Earlier this week, I relayed a rather bizarre tax court case where a piece of art is valued by family heirs at one price and by the IRS at another price, resulting is a $29 million discrepancy in the federal estate tax owed. (You can find that post here.) So what is the practical application for you?
Many of you own a family business, work for a family-owned business or own real-estate holdings, including family-owned farms. These types of holdings do not have a “daily market price” like stocks and bonds do. There can be a large difference of opinion on what the value is. The higher the IRS values illiquid holdings, the more taxes they can levy against the estate. The lower a family can successfully value these holdings, the lower the potential estate tax. But, as the saying goes, beauty is in the eyes of the beholder.
About five years ago, the federal estate tax was levied on assets in estates above the $1 million-threshold at a rate of 55%. This was very onerous on family businesses and farms and caused many businesses to be sold or liquidated to come up with the money to pay the taxes. Businesses were closed, employees lost their jobs, and families lost their inheritances.
Over the past several years, this tax-exempt threshold was increased to $5 million, and the tax rate was lowered to 35%. This brought welcome relief to many families, businesses, employees and customers. However, this estate-tax relief was only temporary. The tax rate has already been increased to 40%, and President Obama’s latest budget calls for reducing the estate-tax exemption to $3.5-million and further increasing the estate tax rate to 45%.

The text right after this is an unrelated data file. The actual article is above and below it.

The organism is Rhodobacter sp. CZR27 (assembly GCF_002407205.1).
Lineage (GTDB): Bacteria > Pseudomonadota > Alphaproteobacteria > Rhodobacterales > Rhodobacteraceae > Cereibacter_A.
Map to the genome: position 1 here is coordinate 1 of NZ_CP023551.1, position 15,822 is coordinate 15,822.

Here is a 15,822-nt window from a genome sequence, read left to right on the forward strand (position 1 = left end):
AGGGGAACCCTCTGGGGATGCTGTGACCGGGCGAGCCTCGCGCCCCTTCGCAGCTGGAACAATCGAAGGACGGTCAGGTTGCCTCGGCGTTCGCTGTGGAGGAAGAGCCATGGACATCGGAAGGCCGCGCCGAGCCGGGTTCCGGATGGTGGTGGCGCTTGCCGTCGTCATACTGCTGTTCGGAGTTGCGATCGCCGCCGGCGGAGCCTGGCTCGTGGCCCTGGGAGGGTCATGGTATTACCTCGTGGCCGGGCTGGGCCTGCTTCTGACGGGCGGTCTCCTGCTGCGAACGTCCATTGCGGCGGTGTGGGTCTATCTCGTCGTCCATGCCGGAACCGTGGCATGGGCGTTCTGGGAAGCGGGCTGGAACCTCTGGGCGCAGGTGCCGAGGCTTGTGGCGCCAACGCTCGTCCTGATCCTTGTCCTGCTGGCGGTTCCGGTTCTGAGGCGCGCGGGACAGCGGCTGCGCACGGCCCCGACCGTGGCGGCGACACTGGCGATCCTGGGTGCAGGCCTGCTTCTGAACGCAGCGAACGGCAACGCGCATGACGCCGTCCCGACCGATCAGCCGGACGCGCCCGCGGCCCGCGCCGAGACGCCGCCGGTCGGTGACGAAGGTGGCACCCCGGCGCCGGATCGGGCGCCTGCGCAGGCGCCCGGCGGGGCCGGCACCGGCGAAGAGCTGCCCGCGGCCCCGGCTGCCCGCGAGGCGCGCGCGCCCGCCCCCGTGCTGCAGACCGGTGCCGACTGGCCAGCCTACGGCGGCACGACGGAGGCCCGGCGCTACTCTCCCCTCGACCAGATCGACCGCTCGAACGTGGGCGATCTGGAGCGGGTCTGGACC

If you own a family-owned business or farm or if you own real-estate properties, you owe it to yourself, your employees and your customers to meet with your estate-planning team to determine the potential impact of estate taxes. Through proper planning, there are ways to help reduce or even potentially eliminate some of these taxes.
For more insight, listen to Jentner Wealth Management’s weekly podcast by clicking here. Or download Jentner’s newest white papers on The Four Cornerstones of Prudent Investing and The Active Versus Passive Investing Debate.